Jesus excoriated earlier the Pharisees for their willingness to burden people with rules that they themselves do not follow. He presented His case against them as "woes," telling what they do and how this doesn't square with what the Scriptures say.
He then leaves the Temple. His disciples excitedly point out the beauty of this structure to Jesus, joyful at seeing the permanency of God's House.
The disciples are looking for something that pleases God in all of this. Jesus has effectively dismissed the religious leaders as non-viable leaders in God's kingdom. The disciples are saying, If the religious leaders are not worthy servants in God's house, then let's look at the Temple itself, and be thankful that God's house stands! Here is something we can be proud of, right, Jesus?
Jesus, in response to their confidence, says that every stone will be "thrown down." The Temple itself will be dismantled.
They all walk up to the Mount of Olives and gather around Him. I am sure while they were walking, the disciples were disconsolate; this beautiful Temple, God's own house, will not forever stand. How could this be? By the time they are able to sit down, and ask Jesus to explain, their hearts are very troubled, but open.
Jesus explains what signs will precede the end. He gives His disciples information empowering them to not fear and to continue what He has begun. The Temple, the religious leaders and what they see will all soon disappear.
So, who will carry on God's work on this earth? Who will staff and run what You have begun, Lord?
Jesus then teaches, by way of several parables, what a citizen of God's new kingdom will be as the old order passes away:
- Willing to have a servant's heart ("The Parable of Wise and Faithful Servant")
- Willing to get ready and stay prepared for His arrival ("The Parable of the Ten Virgins")
- Willing to use whatever God bestows to further His Kingdom ("The Parable of the Talents")
- Willing to serve God by serving the "least of these" ("The Parable of the Sheep and the Goats")
To be an active member of the newly arriving God's Kingdom, your status is one of a servant. But, you have a choice of what kind of servant you'll be.
OK, class. Here we go. The faithful servant will: Take care of the other servants, even down to serving them their daily bread. This servant will be attentive to others' needs, making sure that they are taken care of, so they can go out and do the work that the master requires. This servant isn't obedient just when the master is watching or is in residence. This servant is dutiful all the time, doing what is necessary all the time and cheerful all the time. Why? Because this servant, heart and soul, wants to please the master. That is the servant's only motivation.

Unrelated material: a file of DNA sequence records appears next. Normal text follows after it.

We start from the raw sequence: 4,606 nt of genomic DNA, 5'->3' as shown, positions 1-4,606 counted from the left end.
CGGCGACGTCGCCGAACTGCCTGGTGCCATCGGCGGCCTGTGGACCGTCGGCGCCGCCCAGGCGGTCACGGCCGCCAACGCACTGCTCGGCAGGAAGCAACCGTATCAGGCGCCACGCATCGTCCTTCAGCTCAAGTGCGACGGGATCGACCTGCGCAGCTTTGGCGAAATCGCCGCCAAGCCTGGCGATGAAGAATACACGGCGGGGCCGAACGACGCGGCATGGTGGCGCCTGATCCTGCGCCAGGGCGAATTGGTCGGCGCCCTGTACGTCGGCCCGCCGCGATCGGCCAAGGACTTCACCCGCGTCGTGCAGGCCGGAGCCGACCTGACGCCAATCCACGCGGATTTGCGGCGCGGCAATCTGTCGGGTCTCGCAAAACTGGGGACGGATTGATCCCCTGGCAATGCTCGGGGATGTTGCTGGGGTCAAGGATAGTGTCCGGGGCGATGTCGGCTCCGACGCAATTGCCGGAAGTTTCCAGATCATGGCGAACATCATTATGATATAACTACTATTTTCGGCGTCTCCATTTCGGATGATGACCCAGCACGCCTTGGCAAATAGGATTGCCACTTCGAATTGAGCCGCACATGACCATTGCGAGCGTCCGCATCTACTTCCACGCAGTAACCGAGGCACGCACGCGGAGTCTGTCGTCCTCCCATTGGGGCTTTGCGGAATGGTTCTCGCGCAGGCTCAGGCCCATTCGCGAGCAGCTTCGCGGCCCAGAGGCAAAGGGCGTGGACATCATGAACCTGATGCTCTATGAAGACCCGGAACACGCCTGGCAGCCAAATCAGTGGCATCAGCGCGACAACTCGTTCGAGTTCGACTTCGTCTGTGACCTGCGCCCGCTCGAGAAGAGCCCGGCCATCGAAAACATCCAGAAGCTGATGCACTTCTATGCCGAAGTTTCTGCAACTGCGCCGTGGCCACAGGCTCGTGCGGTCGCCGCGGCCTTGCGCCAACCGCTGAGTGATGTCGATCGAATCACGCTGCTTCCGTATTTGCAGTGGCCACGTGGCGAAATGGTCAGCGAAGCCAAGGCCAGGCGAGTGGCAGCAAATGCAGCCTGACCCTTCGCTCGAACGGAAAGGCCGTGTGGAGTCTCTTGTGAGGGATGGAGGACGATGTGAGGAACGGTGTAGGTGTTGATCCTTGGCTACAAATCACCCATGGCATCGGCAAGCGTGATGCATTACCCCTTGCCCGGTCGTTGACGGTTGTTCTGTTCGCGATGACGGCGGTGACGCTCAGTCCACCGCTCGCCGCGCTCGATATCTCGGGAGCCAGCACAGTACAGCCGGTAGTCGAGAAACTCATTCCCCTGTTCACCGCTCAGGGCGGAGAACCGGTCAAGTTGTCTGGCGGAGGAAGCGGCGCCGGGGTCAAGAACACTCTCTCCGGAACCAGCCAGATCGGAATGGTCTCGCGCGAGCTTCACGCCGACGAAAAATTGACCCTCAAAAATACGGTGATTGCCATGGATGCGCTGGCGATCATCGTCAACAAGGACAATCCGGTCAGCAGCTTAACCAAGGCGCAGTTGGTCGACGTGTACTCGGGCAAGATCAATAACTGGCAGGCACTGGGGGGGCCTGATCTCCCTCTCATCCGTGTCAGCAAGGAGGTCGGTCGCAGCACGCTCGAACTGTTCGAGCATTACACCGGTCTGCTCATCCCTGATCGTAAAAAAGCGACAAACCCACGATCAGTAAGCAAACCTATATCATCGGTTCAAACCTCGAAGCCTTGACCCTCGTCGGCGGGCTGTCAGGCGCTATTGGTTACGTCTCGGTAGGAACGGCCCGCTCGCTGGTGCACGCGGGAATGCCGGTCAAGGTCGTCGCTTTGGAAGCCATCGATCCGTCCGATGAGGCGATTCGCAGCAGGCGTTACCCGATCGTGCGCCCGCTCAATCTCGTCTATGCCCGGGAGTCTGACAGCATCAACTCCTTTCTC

This servant lives a key element in the Kingdom: You serve the Master by serving others.
The Pharisees served God, but in reality, they were serving themselves. Their motivation was one of personal aggrandizement. They wanted the accolades of others, and their service to God was a means to that end. Serving God alone was not enough.
A true servant serves God because it is extension of that servant's love for Him. Love alone is enough to serve. Why? Because the servant knows the Master deeply and thus loves the Master deeply. Service is based on a relationship, not an obligation.
The master, seeing the servant's love played out in selfless service, hands over his possessions to this servant. He trusts the servant without reservation and likewise the servant to the master. Mi casa su casa: All I have is yours, and all you have is mine.
Now, let's look at the foolish servant.
His love for the master wanes as the master is away. It's a kind of proximity love: I love you when you're around, because it meets a need in me. When you're away, I look elsewhere. My love is not based on who you are but on what you can do for me. So, with you away, I am in charge. I am not acting on the master's behalf; I am taking the reins of the master and acting as if I am the master. So, I will beat offending servants, not take care of them. I will go where and when I please. Besides, the real master is taking his sweet time...Why can't I?
Because this servant is so busy serving himself, he won't notice the signs. The master's absence has caused this servant's heart to grow cold. And hard. This servant is not just hanging out idly; he's actively beating his fellow servants and getting loaded with a questionable crowd.
But the master does return. He is appalled by such hypocritical behavior. The master hears this servant's heart: Hey, yeah, I am your servant, but I while I like the title, I do not like the responsibilities. I am serving myself, because I tried the servant thing, and that grew boring. The other servants didn't appreciate all my hard work on your behalf. You didn't appreciate all my hard work, either. I should get something out of this service thing. I like it when the other servants shrink away in fear, and act as if I am the master. It's good to be king.
Sounds like the Pharisees, doesn't it?
Leaders in this new Kingdom will be servants who wash others' feet and give of themselves
wholeheartedly. They will do so for one reason: their love of God.
The fate of this foolish servant is a "place with the hypocrites." Pride will be traded in for tears, and disobedience for regret.
The Temple will soon be gone. The old order of sacrifice will soon be gone.
The new temple will be each servant's heart, a new house of God, indwelled by the Holy Spirit. The sacrifice will be Jesus on the cross, and His death will satisfy God's demand for justice for all time.
Now, go choose.